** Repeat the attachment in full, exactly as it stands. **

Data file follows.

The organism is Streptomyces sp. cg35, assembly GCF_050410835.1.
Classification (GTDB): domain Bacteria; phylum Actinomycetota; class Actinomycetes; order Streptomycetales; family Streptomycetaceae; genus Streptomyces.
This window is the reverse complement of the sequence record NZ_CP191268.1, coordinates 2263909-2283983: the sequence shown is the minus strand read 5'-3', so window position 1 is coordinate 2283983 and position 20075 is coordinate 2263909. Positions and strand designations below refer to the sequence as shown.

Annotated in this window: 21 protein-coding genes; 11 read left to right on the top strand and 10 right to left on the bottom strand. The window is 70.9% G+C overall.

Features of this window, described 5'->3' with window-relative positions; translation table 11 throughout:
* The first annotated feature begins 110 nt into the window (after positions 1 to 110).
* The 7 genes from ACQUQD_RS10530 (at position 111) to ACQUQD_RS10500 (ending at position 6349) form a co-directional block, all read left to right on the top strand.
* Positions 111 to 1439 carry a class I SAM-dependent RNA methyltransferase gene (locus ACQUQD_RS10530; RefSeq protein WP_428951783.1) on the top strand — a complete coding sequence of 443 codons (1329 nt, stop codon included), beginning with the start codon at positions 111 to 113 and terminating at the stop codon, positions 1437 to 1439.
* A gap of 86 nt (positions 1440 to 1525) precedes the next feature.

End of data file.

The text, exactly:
The organism is Streptomyces sp. cg35, assembly GCF_050410835.1.
Classification (GTDB): domain Bacteria; phylum Actinomycetota; class Actinomycetes; order Streptomycetales; family Streptomycetaceae; genus Streptomyces.
This window is the reverse complement of the sequence record NZ_CP191268.1, coordinates 2263909-2283983: the sequence shown is the minus strand read 5'-3', so window position 1 is coordinate 2283983 and position 20075 is coordinate 2263909. Positions and strand designations below refer to the sequence as shown.

Annotated in this window: 21 protein-coding genes; 11 read left to right on the top strand and 10 right to left on the bottom strand. The window is 70.9% G+C overall.

Features of this window, described 5'->3' with window-relative positions; translation table 11 throughout:
* The first annotated feature begins 110 nt into the window (after positions 1 to 110).
* The 7 genes from ACQUQD_RS10530 (at position 111) to ACQUQD_RS10500 (ending at position 6349) form a co-directional block, all read left to right on the top strand.
* Positions 111 to 1439 carry a class I SAM-dependent RNA methyltransferase gene (locus ACQUQD_RS10530; RefSeq protein WP_428951783.1) on the top strand — a complete coding sequence of 443 codons (1329 nt, stop codon included), beginning with the start codon at positions 111 to 113 and terminating at the stop codon, positions 1437 to 1439.
* A gap of 86 nt (positions 1440 to 1525) precedes the next feature.